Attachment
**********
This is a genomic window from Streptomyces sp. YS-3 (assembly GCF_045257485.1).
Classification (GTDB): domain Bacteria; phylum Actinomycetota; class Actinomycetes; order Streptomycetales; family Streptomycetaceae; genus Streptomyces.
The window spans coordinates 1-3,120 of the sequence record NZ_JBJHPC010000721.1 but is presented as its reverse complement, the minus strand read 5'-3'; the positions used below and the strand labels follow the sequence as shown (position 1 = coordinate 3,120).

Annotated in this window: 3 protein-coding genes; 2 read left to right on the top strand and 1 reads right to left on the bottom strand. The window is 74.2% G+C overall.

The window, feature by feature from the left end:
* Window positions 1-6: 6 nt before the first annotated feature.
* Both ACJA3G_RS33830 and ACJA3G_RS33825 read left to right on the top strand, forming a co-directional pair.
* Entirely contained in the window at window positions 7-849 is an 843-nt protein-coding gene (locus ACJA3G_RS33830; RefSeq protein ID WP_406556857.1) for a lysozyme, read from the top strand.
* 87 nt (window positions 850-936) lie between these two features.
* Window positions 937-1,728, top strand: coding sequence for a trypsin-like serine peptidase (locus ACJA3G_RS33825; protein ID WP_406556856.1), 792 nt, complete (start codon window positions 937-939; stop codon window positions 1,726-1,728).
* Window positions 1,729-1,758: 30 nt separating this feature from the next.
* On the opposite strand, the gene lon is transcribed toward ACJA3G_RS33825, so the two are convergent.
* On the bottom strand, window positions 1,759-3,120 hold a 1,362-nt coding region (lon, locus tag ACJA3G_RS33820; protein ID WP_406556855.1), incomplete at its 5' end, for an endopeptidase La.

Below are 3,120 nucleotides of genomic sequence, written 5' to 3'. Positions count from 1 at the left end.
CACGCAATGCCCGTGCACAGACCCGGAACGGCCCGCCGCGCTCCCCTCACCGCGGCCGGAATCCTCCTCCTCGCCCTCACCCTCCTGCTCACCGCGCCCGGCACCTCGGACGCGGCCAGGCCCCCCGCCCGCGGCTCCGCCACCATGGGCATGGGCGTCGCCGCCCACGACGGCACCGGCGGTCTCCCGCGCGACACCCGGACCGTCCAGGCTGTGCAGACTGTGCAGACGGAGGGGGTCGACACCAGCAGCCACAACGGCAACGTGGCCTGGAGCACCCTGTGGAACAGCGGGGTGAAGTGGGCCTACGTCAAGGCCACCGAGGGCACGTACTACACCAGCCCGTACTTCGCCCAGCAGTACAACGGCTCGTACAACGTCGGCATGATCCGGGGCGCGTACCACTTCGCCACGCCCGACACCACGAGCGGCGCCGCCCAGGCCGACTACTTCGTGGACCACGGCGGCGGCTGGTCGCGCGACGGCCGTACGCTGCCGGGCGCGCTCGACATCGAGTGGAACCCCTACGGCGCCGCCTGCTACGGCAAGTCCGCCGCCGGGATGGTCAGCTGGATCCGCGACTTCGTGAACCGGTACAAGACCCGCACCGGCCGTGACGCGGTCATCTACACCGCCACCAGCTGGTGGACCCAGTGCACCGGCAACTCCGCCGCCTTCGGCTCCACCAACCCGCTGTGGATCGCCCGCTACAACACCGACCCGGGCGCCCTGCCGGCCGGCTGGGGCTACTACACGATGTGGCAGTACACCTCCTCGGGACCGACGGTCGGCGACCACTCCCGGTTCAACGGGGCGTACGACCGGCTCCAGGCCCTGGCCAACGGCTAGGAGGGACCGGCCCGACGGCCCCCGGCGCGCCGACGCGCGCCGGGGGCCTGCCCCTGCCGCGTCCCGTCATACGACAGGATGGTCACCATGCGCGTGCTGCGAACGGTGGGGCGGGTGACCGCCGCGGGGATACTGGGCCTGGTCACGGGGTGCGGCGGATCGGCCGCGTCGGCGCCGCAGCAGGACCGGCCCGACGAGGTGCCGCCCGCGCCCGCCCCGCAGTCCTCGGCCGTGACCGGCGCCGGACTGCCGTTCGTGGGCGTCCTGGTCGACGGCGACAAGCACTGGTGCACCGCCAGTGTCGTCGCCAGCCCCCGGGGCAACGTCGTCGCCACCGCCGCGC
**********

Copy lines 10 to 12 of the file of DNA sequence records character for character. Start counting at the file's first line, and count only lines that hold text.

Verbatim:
* Window positions 937-1,728, top strand: coding sequence for a trypsin-like serine peptidase (locus ACJA3G_RS33825; protein ID WP_406556856.1), 792 nt, complete (start codon window positions 937-939; stop codon window positions 1,726-1,728).
* Window positions 1,729-1,758: 30 nt separating this feature from the next.
* On the opposite strand, the gene lon is transcribed toward ACJA3G_RS33825, so the two are convergent.